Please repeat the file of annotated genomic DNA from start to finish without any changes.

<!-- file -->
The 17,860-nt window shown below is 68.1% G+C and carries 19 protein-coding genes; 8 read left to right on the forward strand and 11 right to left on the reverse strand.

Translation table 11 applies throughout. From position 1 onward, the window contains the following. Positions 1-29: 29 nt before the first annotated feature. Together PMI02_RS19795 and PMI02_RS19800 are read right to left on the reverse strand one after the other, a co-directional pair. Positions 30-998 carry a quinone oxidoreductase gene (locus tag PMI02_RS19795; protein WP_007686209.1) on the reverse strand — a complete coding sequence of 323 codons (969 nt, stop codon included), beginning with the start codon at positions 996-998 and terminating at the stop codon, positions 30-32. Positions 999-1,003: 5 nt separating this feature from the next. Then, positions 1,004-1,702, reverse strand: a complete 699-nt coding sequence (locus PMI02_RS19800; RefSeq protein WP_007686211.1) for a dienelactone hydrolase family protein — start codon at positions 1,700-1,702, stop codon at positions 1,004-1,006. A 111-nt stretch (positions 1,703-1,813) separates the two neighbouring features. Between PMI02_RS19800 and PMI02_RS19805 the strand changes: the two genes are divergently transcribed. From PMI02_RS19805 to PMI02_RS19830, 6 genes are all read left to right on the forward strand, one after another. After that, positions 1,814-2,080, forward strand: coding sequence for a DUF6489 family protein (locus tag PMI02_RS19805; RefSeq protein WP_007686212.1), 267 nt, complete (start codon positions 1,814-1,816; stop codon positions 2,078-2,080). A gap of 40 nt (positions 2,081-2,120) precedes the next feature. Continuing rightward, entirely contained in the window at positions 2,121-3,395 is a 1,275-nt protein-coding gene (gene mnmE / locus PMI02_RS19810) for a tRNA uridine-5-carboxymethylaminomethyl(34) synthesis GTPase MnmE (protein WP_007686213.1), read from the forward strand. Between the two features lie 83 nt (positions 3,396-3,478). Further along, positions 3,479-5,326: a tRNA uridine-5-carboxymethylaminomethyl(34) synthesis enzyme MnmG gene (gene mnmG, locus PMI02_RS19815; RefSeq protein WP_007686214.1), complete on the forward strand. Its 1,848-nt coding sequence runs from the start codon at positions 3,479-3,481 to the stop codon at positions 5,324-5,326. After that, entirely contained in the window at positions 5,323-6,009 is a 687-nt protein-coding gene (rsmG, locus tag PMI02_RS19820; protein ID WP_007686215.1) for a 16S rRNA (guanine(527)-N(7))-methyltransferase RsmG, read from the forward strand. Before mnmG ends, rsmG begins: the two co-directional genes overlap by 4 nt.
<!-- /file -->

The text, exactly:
The 17,860-nt window shown below is 68.1% G+C and carries 19 protein-coding genes; 8 read left to right on the forward strand and 11 right to left on the reverse strand.

Translation table 11 applies throughout. From position 1 onward, the window contains the following. Positions 1-29: 29 nt before the first annotated feature. Together PMI02_RS19795 and PMI02_RS19800 are read right to left on the reverse strand one after the other, a co-directional pair. Positions 30-998 carry a quinone oxidoreductase gene (locus tag PMI02_RS19795; protein WP_007686209.1) on the reverse strand — a complete coding sequence of 323 codons (969 nt, stop codon included), beginning with the start codon at positions 996-998 and terminating at the stop codon, positions 30-32. Positions 999-1,003: 5 nt separating this feature from the next. Then, positions 1,004-1,702, reverse strand: a complete 699-nt coding sequence (locus PMI02_RS19800; RefSeq protein WP_007686211.1) for a dienelactone hydrolase family protein — start codon at positions 1,700-1,702, stop codon at positions 1,004-1,006. A 111-nt stretch (positions 1,703-1,813) separates the two neighbouring features. Between PMI02_RS19800 and PMI02_RS19805 the strand changes: the two genes are divergently transcribed. From PMI02_RS19805 to PMI02_RS19830, 6 genes are all read left to right on the forward strand, one after another. After that, positions 1,814-2,080, forward strand: coding sequence for a DUF6489 family protein (locus tag PMI02_RS19805; RefSeq protein WP_007686212.1), 267 nt, complete (start codon positions 1,814-1,816; stop codon positions 2,078-2,080). A gap of 40 nt (positions 2,081-2,120) precedes the next feature. Continuing rightward, entirely contained in the window at positions 2,121-3,395 is a 1,275-nt protein-coding gene (gene mnmE / locus PMI02_RS19810) for a tRNA uridine-5-carboxymethylaminomethyl(34) synthesis GTPase MnmE (protein WP_007686213.1), read from the forward strand. Between the two features lie 83 nt (positions 3,396-3,478). Further along, positions 3,479-5,326: a tRNA uridine-5-carboxymethylaminomethyl(34) synthesis enzyme MnmG gene (gene mnmG, locus PMI02_RS19815; RefSeq protein WP_007686214.1), complete on the forward strand. Its 1,848-nt coding sequence runs from the start codon at positions 3,479-3,481 to the stop codon at positions 5,324-5,326. After that, entirely contained in the window at positions 5,323-6,009 is a 687-nt protein-coding gene (rsmG, locus tag PMI02_RS19820; protein ID WP_007686215.1) for a 16S rRNA (guanine(527)-N(7))-methyltransferase RsmG, read from the forward strand. Before mnmG ends, rsmG begins: the two co-directional genes overlap by 4 nt.